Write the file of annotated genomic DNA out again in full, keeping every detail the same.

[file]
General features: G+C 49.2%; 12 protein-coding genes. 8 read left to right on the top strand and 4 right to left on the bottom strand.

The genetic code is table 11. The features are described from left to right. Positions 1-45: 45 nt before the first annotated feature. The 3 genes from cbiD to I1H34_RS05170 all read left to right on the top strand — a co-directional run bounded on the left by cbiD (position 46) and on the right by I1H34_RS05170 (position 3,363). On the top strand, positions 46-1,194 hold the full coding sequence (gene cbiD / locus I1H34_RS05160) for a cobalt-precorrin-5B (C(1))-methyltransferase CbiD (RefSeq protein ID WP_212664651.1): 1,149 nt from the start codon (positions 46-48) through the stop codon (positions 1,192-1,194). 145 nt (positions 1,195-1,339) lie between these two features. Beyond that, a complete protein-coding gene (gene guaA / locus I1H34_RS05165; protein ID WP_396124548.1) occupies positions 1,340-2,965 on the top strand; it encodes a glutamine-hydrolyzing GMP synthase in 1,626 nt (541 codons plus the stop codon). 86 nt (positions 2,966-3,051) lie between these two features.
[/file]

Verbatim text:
General features: G+C 49.2%; 12 protein-coding genes. 8 read left to right on the top strand and 4 right to left on the bottom strand.

The genetic code is table 11. The features are described from left to right. Positions 1-45: 45 nt before the first annotated feature. The 3 genes from cbiD to I1H34_RS05170 all read left to right on the top strand — a co-directional run bounded on the left by cbiD (position 46) and on the right by I1H34_RS05170 (position 3,363). On the top strand, positions 46-1,194 hold the full coding sequence (gene cbiD / locus I1H34_RS05160) for a cobalt-precorrin-5B (C(1))-methyltransferase CbiD (RefSeq protein ID WP_212664651.1): 1,149 nt from the start codon (positions 46-48) through the stop codon (positions 1,192-1,194). 145 nt (positions 1,195-1,339) lie between these two features. Beyond that, a complete protein-coding gene (gene guaA / locus I1H34_RS05165; protein ID WP_396124548.1) occupies positions 1,340-2,965 on the top strand; it encodes a glutamine-hydrolyzing GMP synthase in 1,626 nt (541 codons plus the stop codon). 86 nt (positions 2,966-3,051) lie between these two features.